FPInnovations-Paprican relies on face-to-face teaching methods in some of its courses in order to engage participants. Students benefit through direct interaction with researchers who are currently active in each of the topics being addressed, and are subsequently exposed to an unbiased and in-depth examination of the latest technological developments. Students have the opportunity to learn through traditional, lecture-based methods, in addition to demonstrations provided at the research institute’s laboratories and pilot plants. Learning is further supplemented by visits to pulp, paper and printing operations. However, Schmidt notes the importance of the face-to-face contact students are able to obtain with researchers. “Many participants, even those from our member companies, are at first unaware of the depth and breath of knowledge of our researchers and the sophistication of our facilities,” stresses Schmidt. “It is our goal that, in addition to the knowledge that they obtain from a course, participants will return home knowing that these resources are a phone call or an e-mail away when they need help with technical problems.”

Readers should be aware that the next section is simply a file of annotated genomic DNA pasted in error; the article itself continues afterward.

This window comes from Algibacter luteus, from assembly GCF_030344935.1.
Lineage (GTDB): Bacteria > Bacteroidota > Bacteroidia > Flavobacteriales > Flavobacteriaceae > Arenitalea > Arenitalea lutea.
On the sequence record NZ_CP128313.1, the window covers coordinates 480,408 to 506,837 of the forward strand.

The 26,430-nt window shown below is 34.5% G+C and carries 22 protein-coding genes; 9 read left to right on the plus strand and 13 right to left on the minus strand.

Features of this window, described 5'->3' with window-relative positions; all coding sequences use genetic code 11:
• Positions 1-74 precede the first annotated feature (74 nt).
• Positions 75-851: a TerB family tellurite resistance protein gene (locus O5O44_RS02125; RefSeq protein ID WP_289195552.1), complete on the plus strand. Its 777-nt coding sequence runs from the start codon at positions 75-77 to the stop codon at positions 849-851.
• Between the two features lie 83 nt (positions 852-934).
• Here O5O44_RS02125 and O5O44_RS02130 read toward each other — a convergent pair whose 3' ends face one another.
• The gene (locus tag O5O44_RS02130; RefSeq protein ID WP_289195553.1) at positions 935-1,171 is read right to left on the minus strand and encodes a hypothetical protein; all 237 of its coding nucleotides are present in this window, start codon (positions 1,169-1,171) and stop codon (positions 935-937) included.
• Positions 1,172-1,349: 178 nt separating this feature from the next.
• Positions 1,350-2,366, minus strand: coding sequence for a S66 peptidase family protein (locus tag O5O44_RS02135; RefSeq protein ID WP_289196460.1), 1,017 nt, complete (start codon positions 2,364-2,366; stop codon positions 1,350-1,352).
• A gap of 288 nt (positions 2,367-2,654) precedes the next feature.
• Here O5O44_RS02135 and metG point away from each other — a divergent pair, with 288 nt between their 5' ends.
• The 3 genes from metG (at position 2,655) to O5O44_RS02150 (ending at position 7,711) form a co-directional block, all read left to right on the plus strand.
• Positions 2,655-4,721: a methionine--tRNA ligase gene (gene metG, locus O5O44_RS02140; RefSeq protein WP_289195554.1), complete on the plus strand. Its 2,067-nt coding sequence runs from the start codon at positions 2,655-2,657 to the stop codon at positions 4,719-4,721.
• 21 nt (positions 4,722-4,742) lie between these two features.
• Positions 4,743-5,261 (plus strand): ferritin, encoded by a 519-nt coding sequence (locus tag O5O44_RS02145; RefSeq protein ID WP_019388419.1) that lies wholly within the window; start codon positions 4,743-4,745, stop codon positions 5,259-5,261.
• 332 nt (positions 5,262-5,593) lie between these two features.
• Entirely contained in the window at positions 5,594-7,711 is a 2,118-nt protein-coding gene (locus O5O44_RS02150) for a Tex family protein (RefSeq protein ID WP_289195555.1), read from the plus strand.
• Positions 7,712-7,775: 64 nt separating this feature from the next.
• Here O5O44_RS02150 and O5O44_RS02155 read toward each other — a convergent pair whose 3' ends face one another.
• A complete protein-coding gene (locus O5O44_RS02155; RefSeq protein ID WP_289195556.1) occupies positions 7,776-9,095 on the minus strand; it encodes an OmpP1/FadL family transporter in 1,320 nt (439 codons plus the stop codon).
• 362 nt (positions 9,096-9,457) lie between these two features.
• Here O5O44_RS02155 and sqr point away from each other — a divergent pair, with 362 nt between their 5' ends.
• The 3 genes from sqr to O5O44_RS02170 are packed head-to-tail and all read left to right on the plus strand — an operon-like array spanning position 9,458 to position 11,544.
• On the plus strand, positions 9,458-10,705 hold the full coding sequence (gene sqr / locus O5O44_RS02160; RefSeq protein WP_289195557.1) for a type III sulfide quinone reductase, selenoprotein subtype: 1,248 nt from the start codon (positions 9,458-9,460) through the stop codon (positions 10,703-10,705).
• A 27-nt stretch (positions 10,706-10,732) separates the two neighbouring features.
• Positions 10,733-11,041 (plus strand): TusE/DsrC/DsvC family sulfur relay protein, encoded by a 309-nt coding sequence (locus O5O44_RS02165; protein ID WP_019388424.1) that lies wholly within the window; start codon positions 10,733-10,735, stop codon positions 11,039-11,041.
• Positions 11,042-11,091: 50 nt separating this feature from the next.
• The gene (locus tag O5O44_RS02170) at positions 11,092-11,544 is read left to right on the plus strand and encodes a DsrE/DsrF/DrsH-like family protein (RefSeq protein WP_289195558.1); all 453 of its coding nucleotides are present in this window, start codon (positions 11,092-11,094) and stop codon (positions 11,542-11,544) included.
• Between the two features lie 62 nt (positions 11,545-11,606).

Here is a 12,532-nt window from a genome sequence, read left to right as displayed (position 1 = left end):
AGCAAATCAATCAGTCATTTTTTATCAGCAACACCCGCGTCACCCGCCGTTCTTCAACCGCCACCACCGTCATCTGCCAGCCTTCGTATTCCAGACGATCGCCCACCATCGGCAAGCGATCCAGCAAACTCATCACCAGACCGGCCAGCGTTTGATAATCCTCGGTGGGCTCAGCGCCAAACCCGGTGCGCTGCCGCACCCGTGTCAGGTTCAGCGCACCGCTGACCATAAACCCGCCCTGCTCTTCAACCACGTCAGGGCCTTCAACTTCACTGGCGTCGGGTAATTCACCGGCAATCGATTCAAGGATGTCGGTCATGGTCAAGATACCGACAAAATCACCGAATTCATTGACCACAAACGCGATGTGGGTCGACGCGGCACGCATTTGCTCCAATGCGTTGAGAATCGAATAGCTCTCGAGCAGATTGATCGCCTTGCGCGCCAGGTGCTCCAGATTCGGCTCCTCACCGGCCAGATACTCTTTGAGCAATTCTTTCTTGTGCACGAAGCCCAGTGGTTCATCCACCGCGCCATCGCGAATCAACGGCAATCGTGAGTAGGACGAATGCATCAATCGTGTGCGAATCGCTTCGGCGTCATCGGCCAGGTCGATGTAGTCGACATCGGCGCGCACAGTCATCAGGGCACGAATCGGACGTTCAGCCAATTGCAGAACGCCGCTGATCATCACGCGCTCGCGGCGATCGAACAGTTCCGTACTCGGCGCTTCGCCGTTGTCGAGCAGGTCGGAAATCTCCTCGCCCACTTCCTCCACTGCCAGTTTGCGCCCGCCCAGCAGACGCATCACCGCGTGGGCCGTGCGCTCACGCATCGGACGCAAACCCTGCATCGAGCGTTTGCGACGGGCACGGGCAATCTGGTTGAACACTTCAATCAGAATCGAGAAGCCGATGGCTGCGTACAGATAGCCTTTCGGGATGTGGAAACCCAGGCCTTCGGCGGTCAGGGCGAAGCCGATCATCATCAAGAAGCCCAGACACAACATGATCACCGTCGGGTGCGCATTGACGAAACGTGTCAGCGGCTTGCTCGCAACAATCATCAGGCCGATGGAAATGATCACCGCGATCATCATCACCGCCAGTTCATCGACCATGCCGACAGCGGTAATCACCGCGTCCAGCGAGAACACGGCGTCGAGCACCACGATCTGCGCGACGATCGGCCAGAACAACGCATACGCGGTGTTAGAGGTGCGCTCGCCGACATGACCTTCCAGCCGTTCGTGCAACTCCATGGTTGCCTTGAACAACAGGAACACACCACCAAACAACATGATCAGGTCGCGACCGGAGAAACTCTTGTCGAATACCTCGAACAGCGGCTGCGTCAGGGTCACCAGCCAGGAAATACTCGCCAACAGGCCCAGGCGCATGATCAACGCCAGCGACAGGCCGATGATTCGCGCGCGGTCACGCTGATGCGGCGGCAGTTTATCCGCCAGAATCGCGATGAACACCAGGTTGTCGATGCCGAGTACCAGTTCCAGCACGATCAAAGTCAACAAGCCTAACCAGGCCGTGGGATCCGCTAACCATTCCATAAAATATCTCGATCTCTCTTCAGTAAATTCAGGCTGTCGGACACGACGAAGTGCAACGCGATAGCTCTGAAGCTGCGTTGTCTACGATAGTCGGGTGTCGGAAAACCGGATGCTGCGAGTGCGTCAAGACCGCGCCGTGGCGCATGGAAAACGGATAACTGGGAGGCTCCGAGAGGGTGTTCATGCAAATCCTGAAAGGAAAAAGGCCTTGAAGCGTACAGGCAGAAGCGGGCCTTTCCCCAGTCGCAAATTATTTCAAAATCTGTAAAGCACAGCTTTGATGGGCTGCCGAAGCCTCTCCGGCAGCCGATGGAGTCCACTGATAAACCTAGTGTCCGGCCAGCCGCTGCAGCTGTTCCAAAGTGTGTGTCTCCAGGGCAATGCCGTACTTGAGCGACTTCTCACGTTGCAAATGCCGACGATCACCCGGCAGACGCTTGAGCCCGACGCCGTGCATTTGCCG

FPInnovations-Paprican has also made forays into web-based learning, and takes on undergraduate and coop students every summer, something Schmidt refers to as, “An early form of professional development.”

These innovative approaches have not rendered the organization immune to the hurdles the rest of the sector is experiencing, however. The challenging conditions that have characterized the pulp and paper industry over the last decade have exe